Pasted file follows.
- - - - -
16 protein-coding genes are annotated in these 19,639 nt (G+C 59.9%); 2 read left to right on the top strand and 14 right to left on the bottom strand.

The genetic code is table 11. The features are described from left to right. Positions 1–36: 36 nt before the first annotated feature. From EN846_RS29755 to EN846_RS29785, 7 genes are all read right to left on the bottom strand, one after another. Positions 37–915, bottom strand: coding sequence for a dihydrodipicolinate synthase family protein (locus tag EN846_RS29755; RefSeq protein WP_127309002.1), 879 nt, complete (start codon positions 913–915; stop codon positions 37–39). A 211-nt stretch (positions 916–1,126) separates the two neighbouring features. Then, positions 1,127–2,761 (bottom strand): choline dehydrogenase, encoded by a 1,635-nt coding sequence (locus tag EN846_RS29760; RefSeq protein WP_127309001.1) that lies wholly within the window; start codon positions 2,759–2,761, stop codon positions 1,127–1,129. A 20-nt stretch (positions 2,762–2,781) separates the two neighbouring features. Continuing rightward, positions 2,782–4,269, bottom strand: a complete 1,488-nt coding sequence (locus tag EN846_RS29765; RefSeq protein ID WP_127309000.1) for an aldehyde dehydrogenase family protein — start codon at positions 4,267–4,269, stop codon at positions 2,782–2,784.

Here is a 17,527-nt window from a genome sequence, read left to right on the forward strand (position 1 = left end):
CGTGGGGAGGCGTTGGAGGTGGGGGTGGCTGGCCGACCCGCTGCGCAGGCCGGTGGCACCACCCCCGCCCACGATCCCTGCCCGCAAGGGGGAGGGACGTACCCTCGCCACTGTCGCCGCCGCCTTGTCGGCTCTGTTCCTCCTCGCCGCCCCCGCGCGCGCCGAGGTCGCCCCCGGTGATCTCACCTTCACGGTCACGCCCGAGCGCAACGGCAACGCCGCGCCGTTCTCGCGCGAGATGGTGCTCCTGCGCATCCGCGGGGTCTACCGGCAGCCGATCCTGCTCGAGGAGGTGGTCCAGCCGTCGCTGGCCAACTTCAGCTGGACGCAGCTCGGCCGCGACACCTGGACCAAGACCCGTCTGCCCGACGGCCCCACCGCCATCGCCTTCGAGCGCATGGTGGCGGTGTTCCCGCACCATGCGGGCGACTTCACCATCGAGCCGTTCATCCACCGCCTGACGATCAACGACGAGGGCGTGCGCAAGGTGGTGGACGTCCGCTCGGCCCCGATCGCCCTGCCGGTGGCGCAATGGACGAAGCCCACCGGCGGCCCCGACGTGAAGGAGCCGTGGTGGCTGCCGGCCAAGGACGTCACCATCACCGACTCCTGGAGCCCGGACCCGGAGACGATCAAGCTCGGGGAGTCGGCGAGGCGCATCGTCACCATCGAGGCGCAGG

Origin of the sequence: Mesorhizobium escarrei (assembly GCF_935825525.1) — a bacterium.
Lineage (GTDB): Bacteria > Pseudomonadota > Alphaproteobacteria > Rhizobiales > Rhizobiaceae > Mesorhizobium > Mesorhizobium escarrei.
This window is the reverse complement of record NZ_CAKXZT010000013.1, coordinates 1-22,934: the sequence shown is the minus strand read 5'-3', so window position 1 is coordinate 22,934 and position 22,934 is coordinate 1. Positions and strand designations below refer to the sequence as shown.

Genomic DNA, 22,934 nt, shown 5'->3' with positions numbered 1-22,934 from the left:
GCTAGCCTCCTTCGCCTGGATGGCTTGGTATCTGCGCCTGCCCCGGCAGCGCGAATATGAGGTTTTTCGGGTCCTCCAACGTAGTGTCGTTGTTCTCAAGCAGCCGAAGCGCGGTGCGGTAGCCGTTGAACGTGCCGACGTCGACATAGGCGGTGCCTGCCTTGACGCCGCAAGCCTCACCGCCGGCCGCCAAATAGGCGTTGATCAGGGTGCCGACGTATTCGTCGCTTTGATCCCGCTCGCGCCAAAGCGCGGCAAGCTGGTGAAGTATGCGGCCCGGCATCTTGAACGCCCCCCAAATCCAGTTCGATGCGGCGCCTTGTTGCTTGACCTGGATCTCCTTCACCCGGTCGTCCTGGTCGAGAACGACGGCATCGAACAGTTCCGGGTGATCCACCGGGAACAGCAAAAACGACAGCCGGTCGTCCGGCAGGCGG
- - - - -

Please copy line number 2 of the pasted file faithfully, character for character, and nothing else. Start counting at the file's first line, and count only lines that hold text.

The genetic code is table 11. The features are described from left to right. Positions 1–36: 36 nt before the first annotated feature. From EN846_RS29755 to EN846_RS29785, 7 genes are all read right to left on the bottom strand, one after another. Positions 37–915, bottom strand: coding sequence for a dihydrodipicolinate synthase family protein (locus tag EN846_RS29755; RefSeq protein WP_127309002.1), 879 nt, complete (start codon positions 913–915; stop codon positions 37–39). A 211-nt stretch (positions 916–1,126) separates the two neighbouring features. Then, positions 1,127–2,761 (bottom strand): choline dehydrogenase, encoded by a 1,635-nt coding sequence (locus tag EN846_RS29760; RefSeq protein WP_127309001.1) that lies wholly within the window; start codon positions 2,759–2,761, stop codon positions 1,127–1,129. A 20-nt stretch (positions 2,762–2,781) separates the two neighbouring features. Continuing rightward, positions 2,782–4,269, bottom strand: a complete 1,488-nt coding sequence (locus tag EN846_RS29765; RefSeq protein ID WP_127309000.1) for an aldehyde dehydrogenase family protein — start codon at positions 4,267–4,269, stop codon at positions 2,782–2,784.